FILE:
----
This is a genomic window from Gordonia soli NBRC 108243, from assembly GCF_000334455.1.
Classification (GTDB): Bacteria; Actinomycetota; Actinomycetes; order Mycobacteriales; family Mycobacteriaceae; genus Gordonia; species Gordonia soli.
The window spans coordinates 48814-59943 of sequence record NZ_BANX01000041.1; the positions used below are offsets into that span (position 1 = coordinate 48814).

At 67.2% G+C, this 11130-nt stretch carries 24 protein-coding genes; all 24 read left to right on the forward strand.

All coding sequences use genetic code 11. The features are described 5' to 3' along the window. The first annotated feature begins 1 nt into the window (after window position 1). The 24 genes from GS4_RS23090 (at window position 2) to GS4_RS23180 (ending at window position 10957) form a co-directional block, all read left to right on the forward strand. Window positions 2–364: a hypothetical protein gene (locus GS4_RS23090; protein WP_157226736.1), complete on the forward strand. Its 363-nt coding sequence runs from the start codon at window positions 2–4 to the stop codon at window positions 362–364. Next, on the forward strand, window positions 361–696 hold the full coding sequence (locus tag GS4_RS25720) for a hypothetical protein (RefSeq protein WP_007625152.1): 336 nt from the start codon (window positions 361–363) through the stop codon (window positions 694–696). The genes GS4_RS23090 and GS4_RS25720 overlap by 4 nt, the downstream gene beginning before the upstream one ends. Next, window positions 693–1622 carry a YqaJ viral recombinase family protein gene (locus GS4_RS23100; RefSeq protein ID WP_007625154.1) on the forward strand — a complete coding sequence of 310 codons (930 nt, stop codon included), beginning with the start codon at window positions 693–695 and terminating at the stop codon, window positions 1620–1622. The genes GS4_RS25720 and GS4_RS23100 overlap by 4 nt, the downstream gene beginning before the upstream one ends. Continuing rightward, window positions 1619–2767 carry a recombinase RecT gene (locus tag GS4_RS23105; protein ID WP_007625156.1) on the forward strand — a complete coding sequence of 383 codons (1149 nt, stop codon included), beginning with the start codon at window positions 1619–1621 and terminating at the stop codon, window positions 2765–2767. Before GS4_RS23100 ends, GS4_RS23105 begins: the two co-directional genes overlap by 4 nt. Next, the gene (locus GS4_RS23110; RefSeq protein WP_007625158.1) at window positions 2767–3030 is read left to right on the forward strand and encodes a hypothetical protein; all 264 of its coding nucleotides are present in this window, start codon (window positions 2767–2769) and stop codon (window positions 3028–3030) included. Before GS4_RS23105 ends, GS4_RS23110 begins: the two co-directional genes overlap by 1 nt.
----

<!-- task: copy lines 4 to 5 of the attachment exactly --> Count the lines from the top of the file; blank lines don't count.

At 67.2% G+C, this 11130-nt stretch carries 24 protein-coding genes; all 24 read left to right on the forward strand.

All coding sequences use genetic code 11. The features are described 5' to 3' along the window. The first annotated feature begins 1 nt into the window (after window position 1). The 24 genes from GS4_RS23090 (at window position 2) to GS4_RS23180 (ending at window position 10957) form a co-directional block, all read left to right on the forward strand. Window positions 2–364: a hypothetical protein gene (locus GS4_RS23090; protein WP_157226736.1), complete on the forward strand. Its 363-nt coding sequence runs from the start codon at window positions 2–4 to the stop codon at window positions 362–364. Next, on the forward strand, window positions 361–696 hold the full coding sequence (locus tag GS4_RS25720) for a hypothetical protein (RefSeq protein WP_007625152.1): 336 nt from the start codon (window positions 361–363) through the stop codon (window positions 694–696). The genes GS4_RS23090 and GS4_RS25720 overlap by 4 nt, the downstream gene beginning before the upstream one ends. Next, window positions 693–1622 carry a YqaJ viral recombinase family protein gene (locus GS4_RS23100; RefSeq protein ID WP_007625154.1) on the forward strand — a complete coding sequence of 310 codons (930 nt, stop codon included), beginning with the start codon at window positions 693–695 and terminating at the stop codon, window positions 1620–1622. The genes GS4_RS25720 and GS4_RS23100 overlap by 4 nt, the downstream gene beginning before the upstream one ends. Continuing rightward, window positions 1619–2767 carry a recombinase RecT gene (locus tag GS4_RS23105; protein ID WP_007625156.1) on the forward strand — a complete coding sequence of 383 codons (1149 nt, stop codon included), beginning with the start codon at window positions 1619–1621 and terminating at the stop codon, window positions 2765–2767. Before GS4_RS23100 ends, GS4_RS23105 begins: the two co-directional genes overlap by 4 nt. Next, the gene (locus GS4_RS23110; RefSeq protein WP_007625158.1) at window positions 2767–3030 is read left to right on the forward strand and encodes a hypothetical protein; all 264 of its coding nucleotides are present in this window, start codon (window positions 2767–2769) and stop codon (window positions 3028–3030) included. Before GS4_RS23105 ends, GS4_RS23110 begins: the two co-directional genes overlap by 1 nt.